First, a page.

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A Law Designed to Target Coke Lords Is Screwing Over Legal Pot Companies

An obscure federal tax law that was enacted in the '80s is eating into the profits of legal pot merchants across the country.
Imagen vía Brennan Linsley/AP

Voters in Oregon, Alaska, and Washington, D.C. headed to the polls Tuesday to decide whether to legalize sales of recreational marijuana.

But would-be weed entrepreneurs in the states might be disappointed to learn that a federal tax law designed to target coke lords in the '80s is eating into the profits of legal pot merchants across the country.

"This is one of the most critical issues facing the industry today because it directly affects the bottom line of anyone who cultivates or sells medical or recreational marijuana," said Taylor West, deputy director of the National Cannabis Industry Association, an association of more than 750 cannabis-related businesses across the United States. "It results in businesses paying effective tax rates of 70 to 85 percent when they should be only paying 30 or 40 percent."


The tax code allows the federal government to take a larger share of the profits from the sale of legal marijuana than the businesses themselves.

Mitch Woolhiser, owner of a cannabis store called Northern Lights Cannabis Co. in Edgewater, Colorado, told USA Today that the tax code makes it feel like the federal government wants legal cannabis businesses to struggle.

"It's almost like they want us to fail," Woolhiser said. "Everything I do is aimed at keeping us in business because if I don't, then (the feds) win. And I'm not going to let them win."

Woolhiser first opened his shop in 2010, selling medical marijuana, which he expanded to sales of recreational pot when it became legal in Colorado in early 2014. Last year he ended up paying almost $20,000 to the IRS despite not earning a profit. Had he been selling anything other than weed, he would not have owed any federal income tax because he was operating at a loss.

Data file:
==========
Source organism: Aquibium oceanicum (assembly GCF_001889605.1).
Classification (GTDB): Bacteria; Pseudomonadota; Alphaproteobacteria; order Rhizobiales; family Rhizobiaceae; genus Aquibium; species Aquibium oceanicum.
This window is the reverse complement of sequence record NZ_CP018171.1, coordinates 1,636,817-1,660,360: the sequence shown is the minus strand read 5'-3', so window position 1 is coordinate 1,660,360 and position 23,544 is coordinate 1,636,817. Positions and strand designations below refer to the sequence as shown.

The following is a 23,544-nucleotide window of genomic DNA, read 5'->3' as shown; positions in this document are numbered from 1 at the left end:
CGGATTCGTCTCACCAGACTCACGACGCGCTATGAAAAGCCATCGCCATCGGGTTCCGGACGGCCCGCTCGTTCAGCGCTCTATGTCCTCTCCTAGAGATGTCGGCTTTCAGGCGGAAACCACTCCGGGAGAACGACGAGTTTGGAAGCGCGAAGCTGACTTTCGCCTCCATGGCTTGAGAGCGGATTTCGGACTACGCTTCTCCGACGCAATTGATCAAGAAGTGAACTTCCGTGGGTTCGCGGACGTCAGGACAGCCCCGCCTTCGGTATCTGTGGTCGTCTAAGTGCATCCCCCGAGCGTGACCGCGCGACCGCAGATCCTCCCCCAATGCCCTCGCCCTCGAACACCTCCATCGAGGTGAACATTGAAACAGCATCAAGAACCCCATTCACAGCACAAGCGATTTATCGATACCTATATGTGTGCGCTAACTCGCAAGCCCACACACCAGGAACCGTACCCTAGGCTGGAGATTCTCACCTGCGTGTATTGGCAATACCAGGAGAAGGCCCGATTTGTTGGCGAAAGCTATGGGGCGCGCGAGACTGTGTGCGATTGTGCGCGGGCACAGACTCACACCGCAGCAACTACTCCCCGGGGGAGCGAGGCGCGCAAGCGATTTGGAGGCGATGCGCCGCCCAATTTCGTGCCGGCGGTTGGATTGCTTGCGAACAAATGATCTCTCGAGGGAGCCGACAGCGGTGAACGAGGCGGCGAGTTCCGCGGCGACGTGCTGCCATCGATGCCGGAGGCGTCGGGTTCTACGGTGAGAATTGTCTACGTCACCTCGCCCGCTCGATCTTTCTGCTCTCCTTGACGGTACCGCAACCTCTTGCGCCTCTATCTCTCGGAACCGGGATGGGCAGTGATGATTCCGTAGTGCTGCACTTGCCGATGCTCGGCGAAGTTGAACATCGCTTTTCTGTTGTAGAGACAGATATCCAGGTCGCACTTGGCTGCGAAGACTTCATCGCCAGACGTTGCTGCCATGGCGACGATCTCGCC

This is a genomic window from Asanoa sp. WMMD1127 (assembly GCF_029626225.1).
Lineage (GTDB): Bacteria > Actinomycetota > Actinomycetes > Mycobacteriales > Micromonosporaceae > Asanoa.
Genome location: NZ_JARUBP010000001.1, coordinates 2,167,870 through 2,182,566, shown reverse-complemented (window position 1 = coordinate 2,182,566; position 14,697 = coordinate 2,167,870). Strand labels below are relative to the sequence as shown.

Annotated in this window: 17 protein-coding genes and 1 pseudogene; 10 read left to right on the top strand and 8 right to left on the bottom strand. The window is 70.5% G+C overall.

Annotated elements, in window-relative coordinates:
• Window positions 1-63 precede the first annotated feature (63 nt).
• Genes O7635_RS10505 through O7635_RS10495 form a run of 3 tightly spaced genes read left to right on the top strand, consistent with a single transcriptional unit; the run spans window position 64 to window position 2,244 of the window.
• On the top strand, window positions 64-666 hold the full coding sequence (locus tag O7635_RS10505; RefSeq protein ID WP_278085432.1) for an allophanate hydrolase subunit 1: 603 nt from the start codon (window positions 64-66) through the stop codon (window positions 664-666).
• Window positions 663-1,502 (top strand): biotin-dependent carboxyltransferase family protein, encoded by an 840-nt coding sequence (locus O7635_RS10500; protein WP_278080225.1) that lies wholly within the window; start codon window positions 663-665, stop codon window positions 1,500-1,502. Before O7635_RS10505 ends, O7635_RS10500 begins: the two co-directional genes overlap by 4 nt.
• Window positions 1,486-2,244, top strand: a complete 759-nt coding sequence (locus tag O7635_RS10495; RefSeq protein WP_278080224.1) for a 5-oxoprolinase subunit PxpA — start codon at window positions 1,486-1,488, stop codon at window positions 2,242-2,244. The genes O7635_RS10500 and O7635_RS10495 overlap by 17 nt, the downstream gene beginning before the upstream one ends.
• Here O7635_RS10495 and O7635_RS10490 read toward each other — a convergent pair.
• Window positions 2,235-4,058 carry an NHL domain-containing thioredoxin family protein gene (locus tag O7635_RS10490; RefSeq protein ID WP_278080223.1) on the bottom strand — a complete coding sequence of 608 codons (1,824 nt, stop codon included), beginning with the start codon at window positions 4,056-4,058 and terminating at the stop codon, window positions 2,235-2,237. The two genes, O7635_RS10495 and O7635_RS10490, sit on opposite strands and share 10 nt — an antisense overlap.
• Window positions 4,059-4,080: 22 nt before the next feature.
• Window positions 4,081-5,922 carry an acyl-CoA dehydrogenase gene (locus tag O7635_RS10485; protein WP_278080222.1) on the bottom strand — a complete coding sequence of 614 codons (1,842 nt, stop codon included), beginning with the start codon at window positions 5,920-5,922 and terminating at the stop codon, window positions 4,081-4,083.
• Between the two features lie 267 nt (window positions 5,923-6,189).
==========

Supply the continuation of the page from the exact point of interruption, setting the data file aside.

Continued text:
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Everyone in the US — even those making their money illegally — has to pay taxes, according to a Supreme Court ruling more than 50 years ago.

In 1982, Congress amended the US tax code to include section 280E, which stated that businesses selling a Schedule I or II drug — like marijuana, heroin, methamphetamine, or cocaine — cannot deduct all of their regular business expenses.

Under 280E, only the "costs of the product," like the soil and fertilizer, are deductible; the "costs of selling," like advertising, rent, employee salaries, and utilities, are not.


"This provision of the tax code was never intended to apply to cannabis," West said. "It was put into [effect] in the 1980s and the target was coke traffickers who were writing off the speedboats they were using to bring drugs into the country. It was never meant to apply to companies operating legally under state law."

In 2010, lawmakers in Arizona, California, Colorado, and Massachusetts asked the IRS to stop enforcing 280E in states that legalized the sale of marijuana. The IRS responded with a letter detailing that only Congress could make that change.

"The result you seek would require the Congress to amend either the Internal Revenue Code or the Controlled Substance Act," the IRS said. Congress has yet to make the change.

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"The problem is that we have passed laws that allowed these medical marijuana and recreational marijuana companies to do business," Mac Clouse, a University of Denver finance professor who studies the industry, told USA Today. "But we have all these other laws, tax laws, federal laws that make it incredibly difficult if not utterly impossible to survive."

More states may legalize marijuana this year, but state laws don't trump federal laws. West believes that expanded state legalization could help put pressure on Congress to reform the tax code.

"Those [in Congress] who don't have constituents who are not affected don't have a reason to get involved," she said. "But as the numbers increase, the number of concerned congressmen will also increase."


In the meantime, businesses have to spend additional money to hire attorneys and accountants to make sure they are on the right side of the law.

KC Stark is co-founder and chief executive officer of MMJ Business Academy based in Colorado, which coaches aspiring pot entrepreneurs. Stark likes to call himself the "Steve Jobs of weed."

The Academy has helped launch thousands of businesses across the country, and it has also advised them on their taxes. Stark laments the 280E tax code, which he told VICE News "is designed to spur economic growth, not to impair it."

"They [the Feds] are by default just as guilty of money laundering as anyone else," Stark said. "The industry is in its infancy, but that does not make it fair for the code to unjustly penalize it. We are all fellow Americans and we must be treated the same as other business owners."

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Follow Olivia Crellin on Twitter: @OliviaCrellin